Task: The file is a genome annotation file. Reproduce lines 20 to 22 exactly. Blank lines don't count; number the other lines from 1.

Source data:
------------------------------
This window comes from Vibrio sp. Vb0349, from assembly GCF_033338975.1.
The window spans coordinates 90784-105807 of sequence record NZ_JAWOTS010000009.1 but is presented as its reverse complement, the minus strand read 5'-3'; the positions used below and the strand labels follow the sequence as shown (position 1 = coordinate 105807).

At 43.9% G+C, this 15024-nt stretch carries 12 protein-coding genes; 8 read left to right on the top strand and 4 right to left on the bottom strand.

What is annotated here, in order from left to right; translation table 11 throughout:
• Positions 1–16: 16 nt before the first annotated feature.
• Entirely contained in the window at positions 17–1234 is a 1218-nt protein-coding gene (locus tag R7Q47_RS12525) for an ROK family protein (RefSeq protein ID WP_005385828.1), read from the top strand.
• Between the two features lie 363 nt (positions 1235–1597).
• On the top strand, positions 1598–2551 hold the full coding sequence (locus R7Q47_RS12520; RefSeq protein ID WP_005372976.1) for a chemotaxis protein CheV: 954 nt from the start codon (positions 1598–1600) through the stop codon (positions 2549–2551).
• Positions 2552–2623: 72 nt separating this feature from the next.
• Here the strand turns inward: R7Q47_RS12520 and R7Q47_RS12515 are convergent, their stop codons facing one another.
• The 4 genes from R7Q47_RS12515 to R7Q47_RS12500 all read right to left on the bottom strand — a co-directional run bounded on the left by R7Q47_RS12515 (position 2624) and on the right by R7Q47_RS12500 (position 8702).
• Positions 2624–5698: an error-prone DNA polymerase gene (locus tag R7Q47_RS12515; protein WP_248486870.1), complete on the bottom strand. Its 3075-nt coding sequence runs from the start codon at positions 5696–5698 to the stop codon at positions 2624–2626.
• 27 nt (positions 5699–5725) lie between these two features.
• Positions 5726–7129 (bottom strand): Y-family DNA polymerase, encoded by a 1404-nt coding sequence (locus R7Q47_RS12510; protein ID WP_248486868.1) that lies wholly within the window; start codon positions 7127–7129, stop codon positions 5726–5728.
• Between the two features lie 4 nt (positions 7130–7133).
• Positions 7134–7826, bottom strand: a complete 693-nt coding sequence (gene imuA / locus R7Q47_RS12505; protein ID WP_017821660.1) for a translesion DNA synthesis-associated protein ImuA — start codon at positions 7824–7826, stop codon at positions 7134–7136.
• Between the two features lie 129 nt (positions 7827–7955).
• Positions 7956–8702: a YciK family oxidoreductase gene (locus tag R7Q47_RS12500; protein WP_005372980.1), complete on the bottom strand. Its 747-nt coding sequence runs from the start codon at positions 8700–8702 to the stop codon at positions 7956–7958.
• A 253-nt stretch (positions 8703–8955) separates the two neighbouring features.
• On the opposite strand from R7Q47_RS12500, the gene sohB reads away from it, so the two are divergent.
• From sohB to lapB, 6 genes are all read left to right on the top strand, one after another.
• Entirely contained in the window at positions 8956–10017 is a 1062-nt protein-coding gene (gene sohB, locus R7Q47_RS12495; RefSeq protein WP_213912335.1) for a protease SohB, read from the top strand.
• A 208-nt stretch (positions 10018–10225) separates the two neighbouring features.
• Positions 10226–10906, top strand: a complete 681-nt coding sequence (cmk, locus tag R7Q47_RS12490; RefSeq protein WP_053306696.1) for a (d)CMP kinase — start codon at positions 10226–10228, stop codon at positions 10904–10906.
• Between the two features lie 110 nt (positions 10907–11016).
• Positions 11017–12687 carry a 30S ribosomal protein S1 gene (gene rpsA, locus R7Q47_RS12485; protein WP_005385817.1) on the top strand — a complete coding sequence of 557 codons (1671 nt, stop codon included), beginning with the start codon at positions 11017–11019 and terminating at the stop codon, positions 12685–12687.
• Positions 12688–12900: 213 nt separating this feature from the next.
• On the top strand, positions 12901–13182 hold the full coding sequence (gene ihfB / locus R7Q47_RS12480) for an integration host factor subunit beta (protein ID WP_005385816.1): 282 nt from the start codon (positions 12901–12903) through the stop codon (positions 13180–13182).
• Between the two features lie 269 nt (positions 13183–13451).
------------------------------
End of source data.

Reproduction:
• On the opposite strand from R7Q47_RS12500, the gene sohB reads away from it, so the two are divergent.
• From sohB to lapB, 6 genes are all read left to right on the top strand, one after another.
• Entirely contained in the window at positions 8956–10017 is a 1062-nt protein-coding gene (gene sohB, locus R7Q47_RS12495; RefSeq protein WP_213912335.1) for a protease SohB, read from the top strand.